Forlandia is the story of the Anti-Semite Henry Ford's Brazilian utopia. There he hoped to make money from harvesting rubber while perfecting his workers by prohibiting alcohol, encouraging them to eat oatmeal, canned peaches and whole wheat bread and engage in square dancing. Surprise. Surprise. The enterprise failed but not before improving the smell of some livestock:
One wonders whether Henry Ford was ever told about Messrs. Tolksdorf and Johansen—a German and a Scot who joined the Fordlandia effort early on. In 1929, they were sent upriver on Ford’s dime to collect better rubber seeds in the headwaters of the Tapajós. It seems that they headed out in a launch loaded down with whiskey and accompanied by a prostitute whom they had hired as their cook. At one trading post, a drunk Johansen bought “several bottles of perfume.” After no doubt using it on himself first, he “chased down cows, goats, sheep pigs and chickens,” writes Mr. Grandin. He doused the livestock with scent and intoned over each animal: “Mr. Ford has lots of money; you might as well smell good, too.”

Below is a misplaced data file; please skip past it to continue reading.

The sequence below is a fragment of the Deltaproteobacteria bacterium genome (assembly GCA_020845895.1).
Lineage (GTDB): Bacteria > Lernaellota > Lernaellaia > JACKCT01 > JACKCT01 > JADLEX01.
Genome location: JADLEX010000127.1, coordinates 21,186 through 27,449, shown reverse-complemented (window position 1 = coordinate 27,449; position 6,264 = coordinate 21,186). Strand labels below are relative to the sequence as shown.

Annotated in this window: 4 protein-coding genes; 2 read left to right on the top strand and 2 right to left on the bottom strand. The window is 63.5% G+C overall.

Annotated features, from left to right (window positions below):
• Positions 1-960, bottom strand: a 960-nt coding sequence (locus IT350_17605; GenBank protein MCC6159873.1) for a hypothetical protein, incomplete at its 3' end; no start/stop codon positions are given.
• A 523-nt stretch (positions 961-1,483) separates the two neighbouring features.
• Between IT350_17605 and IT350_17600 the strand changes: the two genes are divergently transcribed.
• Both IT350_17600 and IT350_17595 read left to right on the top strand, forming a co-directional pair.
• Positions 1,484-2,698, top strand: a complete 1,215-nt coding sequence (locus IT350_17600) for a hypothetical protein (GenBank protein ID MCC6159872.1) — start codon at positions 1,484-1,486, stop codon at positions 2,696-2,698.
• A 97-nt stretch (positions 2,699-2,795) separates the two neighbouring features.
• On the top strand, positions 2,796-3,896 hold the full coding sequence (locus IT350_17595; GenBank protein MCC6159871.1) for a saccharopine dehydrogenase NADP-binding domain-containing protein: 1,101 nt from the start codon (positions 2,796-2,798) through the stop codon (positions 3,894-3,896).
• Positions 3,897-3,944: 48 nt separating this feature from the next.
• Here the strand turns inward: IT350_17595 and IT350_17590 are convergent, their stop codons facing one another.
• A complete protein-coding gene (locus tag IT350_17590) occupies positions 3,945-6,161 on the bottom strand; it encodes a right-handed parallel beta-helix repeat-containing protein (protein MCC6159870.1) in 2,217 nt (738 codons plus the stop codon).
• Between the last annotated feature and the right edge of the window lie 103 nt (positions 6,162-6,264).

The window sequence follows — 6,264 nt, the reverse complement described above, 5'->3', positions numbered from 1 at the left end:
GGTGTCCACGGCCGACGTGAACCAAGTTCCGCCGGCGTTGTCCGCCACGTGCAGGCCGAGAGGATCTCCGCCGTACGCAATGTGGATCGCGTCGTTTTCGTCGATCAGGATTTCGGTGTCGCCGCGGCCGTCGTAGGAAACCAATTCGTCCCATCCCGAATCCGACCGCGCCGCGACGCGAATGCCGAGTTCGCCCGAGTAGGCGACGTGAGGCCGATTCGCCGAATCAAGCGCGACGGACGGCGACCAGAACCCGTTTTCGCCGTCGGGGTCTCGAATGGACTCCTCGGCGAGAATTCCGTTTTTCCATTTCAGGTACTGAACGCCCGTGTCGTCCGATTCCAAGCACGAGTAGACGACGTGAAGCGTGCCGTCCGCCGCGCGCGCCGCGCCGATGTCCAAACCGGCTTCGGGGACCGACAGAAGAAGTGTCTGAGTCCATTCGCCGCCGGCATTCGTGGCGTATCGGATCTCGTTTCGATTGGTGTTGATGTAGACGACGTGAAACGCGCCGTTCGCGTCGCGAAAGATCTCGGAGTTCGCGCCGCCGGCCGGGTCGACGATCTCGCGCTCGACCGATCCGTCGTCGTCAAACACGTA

I suspect that in a few decades some enterprising author will have a ball telling the story the current efforts to sweeten cow breath:
Since January, cows at 15 farms across Vermont have had their grain feed adjusted to include more plants like alfalfa and flaxseed — substances that, unlike corn or soy, mimic the spring grasses that the animals evolved long ago to eat. . . .
“They are healthier,” he said of his cows. “Their coats are shinier, and the breath is sweet.”
Sweetening cow breath is a matter of some urgency, climate scientists say. Cows have digestive bacteria in their stomachs that cause them to belch methane, the second-most-significant heat-trapping emission associated with global warming after carbon dioxide. Although it is far less common in the atmosphere than carbon dioxide, it has 20 times the heat-trapping ability.
Of course, belching is just one way that cows emit methane and there are thos who argue that the time has come to
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